The new school year has begun, and with it college students have flocked back to their colleges and universities to encounter the challenges, gifts, and opportunities that the life of scholarship entails.
But upon entering this field of labor, what ought Christians to consider and deliver in such a setting? What is the goal of university study, and what does sacred scholarship look like?
In Abraham Kuyper’s newly translated Scholarship, a collection of two convocation addresses given at the beginning of the school year at Vrije Universiteit (Free University), he offers some healthy reminders to kick off the school season:
At the start of the new year I wanted to put this question to you before the face of God: What should be the goal of university study and the goal of living and working in the sacred domain of scholarship? I wanted to see whether I might perhaps rouse in some of you a more sanctified passion.
To have the opportunity of studying is such an inestimable privilege, and to be allowed to leave the drudgery of society to enter the world of scholarship is such a gracious decree of our God. Nature out there (God’s Word says as a punishment for sin) is hard for 99 percent of the human race. Of the 1,400 million people who live on this earth [in 1889] there are at least 1,300 million who literally have to eat their bread “by the sweat of their brow”—on farm or factory, at lathe or anvil, in shop or office, forever occupied in wresting food, clothing, and shelter from nature by processing, shaping, shipping, or selling it. And the real man of science does not look upon this with contempt. On the contrary, he senses that to live such a life should really have been his lot too, and that he, bowing under God’s ordinances if that were his occupation, would have found happiness and honor in it. But God created, in addition to the world of nature with all its elements and forces and materials, a world of thoughts; for all of creation contains Λόγος [Logos]…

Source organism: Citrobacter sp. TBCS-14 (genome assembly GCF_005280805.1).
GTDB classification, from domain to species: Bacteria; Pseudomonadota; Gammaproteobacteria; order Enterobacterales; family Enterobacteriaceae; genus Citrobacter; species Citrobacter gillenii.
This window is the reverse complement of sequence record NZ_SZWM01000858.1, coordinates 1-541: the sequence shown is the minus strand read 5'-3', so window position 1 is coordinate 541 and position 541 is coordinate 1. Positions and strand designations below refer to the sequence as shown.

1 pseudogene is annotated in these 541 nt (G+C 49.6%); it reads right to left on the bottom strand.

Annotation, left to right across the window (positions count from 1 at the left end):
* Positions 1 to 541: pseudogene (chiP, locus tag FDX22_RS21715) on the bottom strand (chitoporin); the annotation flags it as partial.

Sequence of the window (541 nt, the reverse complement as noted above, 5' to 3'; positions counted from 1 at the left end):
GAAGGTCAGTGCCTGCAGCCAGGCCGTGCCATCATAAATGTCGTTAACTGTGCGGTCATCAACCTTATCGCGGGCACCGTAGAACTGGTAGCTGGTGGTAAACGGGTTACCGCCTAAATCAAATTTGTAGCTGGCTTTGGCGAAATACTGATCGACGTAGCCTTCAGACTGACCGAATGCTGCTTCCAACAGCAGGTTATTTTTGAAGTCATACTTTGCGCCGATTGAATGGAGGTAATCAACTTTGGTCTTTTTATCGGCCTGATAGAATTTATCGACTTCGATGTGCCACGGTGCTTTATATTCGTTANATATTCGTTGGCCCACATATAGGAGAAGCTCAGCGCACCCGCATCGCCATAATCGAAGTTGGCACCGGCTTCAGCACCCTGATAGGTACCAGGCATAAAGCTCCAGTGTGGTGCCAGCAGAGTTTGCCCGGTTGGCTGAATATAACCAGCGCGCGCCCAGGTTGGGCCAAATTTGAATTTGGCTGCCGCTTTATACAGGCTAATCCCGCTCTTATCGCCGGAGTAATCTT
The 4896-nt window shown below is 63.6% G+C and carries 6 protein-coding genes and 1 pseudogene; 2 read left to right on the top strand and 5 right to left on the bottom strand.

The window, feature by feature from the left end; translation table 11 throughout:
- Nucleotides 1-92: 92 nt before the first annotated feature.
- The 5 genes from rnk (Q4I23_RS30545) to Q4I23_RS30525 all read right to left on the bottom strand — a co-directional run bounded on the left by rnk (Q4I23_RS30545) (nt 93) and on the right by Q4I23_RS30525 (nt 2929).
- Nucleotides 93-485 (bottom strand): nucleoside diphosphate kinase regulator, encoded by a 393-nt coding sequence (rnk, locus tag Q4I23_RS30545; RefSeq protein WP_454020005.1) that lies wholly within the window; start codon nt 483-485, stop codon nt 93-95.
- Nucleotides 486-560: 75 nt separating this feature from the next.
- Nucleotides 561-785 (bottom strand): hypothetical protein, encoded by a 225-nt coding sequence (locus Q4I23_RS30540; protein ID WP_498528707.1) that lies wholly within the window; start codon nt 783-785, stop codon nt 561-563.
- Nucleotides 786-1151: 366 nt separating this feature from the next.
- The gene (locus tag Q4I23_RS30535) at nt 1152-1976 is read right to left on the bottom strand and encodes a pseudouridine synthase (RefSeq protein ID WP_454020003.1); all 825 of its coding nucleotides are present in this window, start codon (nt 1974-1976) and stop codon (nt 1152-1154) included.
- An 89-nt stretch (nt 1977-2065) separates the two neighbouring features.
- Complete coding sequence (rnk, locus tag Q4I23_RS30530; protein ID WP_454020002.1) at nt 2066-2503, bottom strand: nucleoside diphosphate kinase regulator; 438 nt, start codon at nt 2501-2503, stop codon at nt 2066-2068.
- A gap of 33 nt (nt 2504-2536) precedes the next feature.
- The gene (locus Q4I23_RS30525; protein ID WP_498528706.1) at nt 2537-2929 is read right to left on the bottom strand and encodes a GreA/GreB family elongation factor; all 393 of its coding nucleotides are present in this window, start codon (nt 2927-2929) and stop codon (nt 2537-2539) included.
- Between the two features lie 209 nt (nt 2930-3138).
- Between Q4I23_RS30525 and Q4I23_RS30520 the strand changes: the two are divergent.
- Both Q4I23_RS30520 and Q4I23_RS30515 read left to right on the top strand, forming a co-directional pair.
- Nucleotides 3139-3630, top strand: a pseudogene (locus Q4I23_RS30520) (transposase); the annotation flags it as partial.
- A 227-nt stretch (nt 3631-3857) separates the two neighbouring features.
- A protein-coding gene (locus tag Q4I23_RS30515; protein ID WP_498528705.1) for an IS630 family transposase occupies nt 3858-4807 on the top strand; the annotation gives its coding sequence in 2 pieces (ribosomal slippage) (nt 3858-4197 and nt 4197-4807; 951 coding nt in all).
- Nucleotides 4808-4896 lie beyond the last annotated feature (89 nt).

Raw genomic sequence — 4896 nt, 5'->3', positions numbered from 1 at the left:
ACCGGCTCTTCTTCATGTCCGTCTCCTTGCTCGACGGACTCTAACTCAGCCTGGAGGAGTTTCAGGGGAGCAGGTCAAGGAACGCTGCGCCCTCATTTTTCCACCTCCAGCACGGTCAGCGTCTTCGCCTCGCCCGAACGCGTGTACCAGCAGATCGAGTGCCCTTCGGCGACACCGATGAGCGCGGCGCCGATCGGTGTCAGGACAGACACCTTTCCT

…You and I have received this great favor from our God. We belong to that specially privileged group. Thus, woe to you and shame on you if you do not hear God’s holy call in the field of scholarship and do not exult with gratitude and never-ending praise that it pleased God out of free grace to choose you as his instrument for this noble, uplifting, inspiring calling.
It is for God’s honor that there should be scholarship in the land. His thought, his Λόγος in the κόσμος [kosmos], must not remain unknown and unexamined. He created us as logical beings in order that we should trace his Λόγος, investigate it, publish it, personally wonder at it, and fill others with wonder.
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More than a hundred years ago Abraham Kuyper and his followers recognized that knowledge (curriculum) and behavior (pedagogy) are embedded in everyone’s core beliefs about the nature of God, humanity, and the world. Kuyper delivered the two convocation addresses included in this volume to the students of the Vrije Universiteit (Free University) in Amsterdam in 1889 and 1900.
A long and hard fight against modern secularizing forces in education and government had in the end provided serious Christians a place at the table of public conversation and gave historic Christianity a voice in the hallowed halls of the university and the public square. Such was the vision for the Vrije Universiteit, a place of religious liberty and rigorous scientific study where the original ideals of the university could flourish again. Here Kuyper offers his views with incisive analysis, good humor, and common sense that still ring true today.